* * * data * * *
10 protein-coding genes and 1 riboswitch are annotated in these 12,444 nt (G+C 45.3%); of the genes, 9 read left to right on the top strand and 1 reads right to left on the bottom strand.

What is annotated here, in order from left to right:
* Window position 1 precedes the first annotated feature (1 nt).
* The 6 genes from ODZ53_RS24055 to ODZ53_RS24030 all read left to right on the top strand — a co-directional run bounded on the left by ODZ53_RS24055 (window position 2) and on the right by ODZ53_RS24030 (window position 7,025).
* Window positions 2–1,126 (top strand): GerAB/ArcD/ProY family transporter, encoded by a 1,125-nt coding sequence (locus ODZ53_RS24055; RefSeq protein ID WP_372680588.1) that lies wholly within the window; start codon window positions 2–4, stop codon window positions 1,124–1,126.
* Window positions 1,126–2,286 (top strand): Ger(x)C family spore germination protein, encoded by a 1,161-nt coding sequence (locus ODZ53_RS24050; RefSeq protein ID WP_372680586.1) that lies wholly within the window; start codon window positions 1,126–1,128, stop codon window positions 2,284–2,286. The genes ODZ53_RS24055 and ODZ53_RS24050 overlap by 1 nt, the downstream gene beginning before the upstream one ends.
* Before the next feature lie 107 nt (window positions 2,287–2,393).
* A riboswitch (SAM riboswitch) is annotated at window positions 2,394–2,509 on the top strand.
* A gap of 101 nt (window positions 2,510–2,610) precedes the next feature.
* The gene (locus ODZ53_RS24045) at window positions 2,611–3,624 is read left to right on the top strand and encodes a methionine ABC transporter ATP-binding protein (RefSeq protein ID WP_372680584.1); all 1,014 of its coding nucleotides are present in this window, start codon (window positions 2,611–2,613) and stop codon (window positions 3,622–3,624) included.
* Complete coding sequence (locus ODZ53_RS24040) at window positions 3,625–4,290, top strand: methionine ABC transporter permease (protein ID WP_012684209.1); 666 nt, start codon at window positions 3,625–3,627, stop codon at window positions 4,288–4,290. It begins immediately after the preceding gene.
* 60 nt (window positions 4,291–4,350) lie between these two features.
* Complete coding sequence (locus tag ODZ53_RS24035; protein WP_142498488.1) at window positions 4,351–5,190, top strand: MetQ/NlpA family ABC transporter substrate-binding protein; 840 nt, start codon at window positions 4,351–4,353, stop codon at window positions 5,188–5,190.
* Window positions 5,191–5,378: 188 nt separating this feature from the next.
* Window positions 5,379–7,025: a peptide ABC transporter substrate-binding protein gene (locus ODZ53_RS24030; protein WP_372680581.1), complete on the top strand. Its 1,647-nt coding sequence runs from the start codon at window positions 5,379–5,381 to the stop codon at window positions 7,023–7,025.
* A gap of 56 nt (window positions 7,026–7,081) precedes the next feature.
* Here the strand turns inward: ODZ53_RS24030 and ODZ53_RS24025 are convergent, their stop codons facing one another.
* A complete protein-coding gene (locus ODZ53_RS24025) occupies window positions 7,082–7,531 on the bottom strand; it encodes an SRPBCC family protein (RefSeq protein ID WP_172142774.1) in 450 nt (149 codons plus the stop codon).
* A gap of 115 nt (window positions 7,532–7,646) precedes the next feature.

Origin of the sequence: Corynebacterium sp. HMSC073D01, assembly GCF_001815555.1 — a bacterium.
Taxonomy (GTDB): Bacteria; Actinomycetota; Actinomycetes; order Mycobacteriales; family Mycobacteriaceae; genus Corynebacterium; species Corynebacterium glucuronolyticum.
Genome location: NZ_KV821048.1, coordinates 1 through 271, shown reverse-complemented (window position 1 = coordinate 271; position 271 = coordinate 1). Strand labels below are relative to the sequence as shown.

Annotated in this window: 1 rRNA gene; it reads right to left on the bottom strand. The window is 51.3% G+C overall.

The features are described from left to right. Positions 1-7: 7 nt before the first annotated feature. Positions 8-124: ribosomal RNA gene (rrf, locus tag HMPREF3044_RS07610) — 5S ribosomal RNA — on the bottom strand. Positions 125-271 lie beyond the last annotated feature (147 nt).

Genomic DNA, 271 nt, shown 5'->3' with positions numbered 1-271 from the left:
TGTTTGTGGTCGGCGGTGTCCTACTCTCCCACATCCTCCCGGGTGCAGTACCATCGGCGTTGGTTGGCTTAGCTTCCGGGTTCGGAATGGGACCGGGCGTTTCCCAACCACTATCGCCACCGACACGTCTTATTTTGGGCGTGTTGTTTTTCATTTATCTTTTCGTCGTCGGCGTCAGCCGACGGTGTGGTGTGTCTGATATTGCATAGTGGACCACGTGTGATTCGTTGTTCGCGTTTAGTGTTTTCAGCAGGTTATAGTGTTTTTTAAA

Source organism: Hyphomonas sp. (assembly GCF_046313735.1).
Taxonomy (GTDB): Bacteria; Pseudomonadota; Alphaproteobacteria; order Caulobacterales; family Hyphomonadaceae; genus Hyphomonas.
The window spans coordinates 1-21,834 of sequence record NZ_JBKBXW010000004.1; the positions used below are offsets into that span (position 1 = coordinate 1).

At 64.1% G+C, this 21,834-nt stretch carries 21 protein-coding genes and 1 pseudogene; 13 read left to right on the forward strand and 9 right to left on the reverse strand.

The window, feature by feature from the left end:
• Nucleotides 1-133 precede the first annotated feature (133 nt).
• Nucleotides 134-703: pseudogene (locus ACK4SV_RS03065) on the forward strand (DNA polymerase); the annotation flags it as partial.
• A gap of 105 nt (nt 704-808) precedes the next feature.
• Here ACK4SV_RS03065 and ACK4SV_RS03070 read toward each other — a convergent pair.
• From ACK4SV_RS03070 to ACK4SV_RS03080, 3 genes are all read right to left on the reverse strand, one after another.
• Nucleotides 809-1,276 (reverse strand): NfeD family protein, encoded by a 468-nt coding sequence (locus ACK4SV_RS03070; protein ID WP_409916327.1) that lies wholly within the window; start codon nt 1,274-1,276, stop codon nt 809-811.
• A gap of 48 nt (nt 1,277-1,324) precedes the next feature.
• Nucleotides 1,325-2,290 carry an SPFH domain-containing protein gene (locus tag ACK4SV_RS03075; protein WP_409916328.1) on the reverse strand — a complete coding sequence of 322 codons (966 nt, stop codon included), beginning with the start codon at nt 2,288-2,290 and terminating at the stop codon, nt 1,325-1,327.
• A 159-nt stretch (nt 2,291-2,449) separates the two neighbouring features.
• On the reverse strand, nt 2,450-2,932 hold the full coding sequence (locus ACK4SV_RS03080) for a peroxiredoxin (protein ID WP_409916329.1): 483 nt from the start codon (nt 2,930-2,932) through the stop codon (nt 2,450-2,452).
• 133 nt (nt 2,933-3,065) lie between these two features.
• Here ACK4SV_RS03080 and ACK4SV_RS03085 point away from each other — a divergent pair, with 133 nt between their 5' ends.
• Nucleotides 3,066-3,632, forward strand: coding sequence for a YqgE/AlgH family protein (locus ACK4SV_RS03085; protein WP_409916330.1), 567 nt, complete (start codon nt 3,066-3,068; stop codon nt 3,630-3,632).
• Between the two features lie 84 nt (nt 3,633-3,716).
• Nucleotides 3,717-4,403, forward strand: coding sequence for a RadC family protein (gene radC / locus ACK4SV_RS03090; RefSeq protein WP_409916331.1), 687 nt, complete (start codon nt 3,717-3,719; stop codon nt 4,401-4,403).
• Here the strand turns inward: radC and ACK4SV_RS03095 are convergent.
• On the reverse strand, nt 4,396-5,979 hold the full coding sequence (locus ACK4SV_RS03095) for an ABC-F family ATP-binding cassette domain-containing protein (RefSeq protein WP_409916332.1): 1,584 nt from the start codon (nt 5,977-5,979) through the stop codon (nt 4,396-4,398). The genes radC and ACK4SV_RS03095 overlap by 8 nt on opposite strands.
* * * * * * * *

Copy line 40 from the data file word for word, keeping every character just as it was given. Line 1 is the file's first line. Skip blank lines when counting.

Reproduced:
• A 159-nt stretch (nt 2,291-2,449) separates the two neighbouring features.